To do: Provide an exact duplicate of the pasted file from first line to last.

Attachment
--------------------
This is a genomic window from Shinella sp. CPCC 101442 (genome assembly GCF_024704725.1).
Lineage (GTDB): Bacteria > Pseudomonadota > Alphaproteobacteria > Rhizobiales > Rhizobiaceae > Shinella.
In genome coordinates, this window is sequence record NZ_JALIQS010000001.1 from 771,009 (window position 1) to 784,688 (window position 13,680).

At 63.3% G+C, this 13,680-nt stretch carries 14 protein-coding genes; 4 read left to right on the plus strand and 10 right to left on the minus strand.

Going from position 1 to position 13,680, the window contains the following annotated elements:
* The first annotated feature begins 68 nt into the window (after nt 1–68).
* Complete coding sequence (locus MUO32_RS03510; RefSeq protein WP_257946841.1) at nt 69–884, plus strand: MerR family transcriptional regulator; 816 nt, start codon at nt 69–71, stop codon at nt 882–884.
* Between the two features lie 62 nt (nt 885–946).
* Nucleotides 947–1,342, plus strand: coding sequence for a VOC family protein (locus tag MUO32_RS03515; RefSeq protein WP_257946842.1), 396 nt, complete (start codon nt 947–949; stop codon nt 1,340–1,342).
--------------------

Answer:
This is a genomic window from Shinella sp. CPCC 101442 (genome assembly GCF_024704725.1).
Lineage (GTDB): Bacteria > Pseudomonadota > Alphaproteobacteria > Rhizobiales > Rhizobiaceae > Shinella.
In genome coordinates, this window is sequence record NZ_JALIQS010000001.1 from 771,009 (window position 1) to 784,688 (window position 13,680).

At 63.3% G+C, this 13,680-nt stretch carries 14 protein-coding genes; 4 read left to right on the plus strand and 10 right to left on the minus strand.

Going from position 1 to position 13,680, the window contains the following annotated elements:
* The first annotated feature begins 68 nt into the window (after nt 1–68).
* Complete coding sequence (locus MUO32_RS03510; RefSeq protein WP_257946841.1) at nt 69–884, plus strand: MerR family transcriptional regulator; 816 nt, start codon at nt 69–71, stop codon at nt 882–884.
* Between the two features lie 62 nt (nt 885–946).
* Nucleotides 947–1,342, plus strand: coding sequence for a VOC family protein (locus tag MUO32_RS03515; RefSeq protein WP_257946842.1), 396 nt, complete (start codon nt 947–949; stop codon nt 1,340–1,342).